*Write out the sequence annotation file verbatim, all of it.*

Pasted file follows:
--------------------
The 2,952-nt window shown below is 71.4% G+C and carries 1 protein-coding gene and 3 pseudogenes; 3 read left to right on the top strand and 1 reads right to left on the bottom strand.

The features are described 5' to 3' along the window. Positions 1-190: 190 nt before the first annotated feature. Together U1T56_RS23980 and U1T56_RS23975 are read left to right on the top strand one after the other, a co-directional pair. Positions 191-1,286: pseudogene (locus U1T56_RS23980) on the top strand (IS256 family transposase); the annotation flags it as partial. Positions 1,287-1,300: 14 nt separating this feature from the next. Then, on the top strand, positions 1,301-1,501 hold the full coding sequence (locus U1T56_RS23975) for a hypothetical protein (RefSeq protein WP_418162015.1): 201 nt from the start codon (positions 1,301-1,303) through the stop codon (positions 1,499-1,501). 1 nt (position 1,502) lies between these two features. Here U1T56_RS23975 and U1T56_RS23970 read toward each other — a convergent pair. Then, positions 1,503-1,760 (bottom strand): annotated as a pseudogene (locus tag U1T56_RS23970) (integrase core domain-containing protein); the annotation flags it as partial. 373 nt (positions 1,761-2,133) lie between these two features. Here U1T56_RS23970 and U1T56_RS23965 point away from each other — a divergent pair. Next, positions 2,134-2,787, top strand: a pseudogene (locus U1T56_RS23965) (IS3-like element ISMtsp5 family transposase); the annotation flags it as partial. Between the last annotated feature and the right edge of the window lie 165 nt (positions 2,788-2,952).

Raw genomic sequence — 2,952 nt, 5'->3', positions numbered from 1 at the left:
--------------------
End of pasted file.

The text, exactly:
The 2,952-nt window shown below is 71.4% G+C and carries 1 protein-coding gene and 3 pseudogenes; 3 read left to right on the top strand and 1 reads right to left on the bottom strand.

The features are described 5' to 3' along the window. Positions 1-190: 190 nt before the first annotated feature. Together U1T56_RS23980 and U1T56_RS23975 are read left to right on the top strand one after the other, a co-directional pair. Positions 191-1,286: pseudogene (locus U1T56_RS23980) on the top strand (IS256 family transposase); the annotation flags it as partial. Positions 1,287-1,300: 14 nt separating this feature from the next. Then, on the top strand, positions 1,301-1,501 hold the full coding sequence (locus U1T56_RS23975) for a hypothetical protein (RefSeq protein WP_418162015.1): 201 nt from the start codon (positions 1,301-1,303) through the stop codon (positions 1,499-1,501). 1 nt (position 1,502) lies between these two features. Here U1T56_RS23975 and U1T56_RS23970 read toward each other — a convergent pair. Then, positions 1,503-1,760 (bottom strand): annotated as a pseudogene (locus tag U1T56_RS23970) (integrase core domain-containing protein); the annotation flags it as partial. 373 nt (positions 1,761-2,133) lie between these two features. Here U1T56_RS23970 and U1T56_RS23965 point away from each other — a divergent pair. Next, positions 2,134-2,787, top strand: a pseudogene (locus U1T56_RS23965) (IS3-like element ISMtsp5 family transposase); the annotation flags it as partial. Between the last annotated feature and the right edge of the window lie 165 nt (positions 2,788-2,952).

Raw genomic sequence — 2,952 nt, 5'->3', positions numbered from 1 at the left: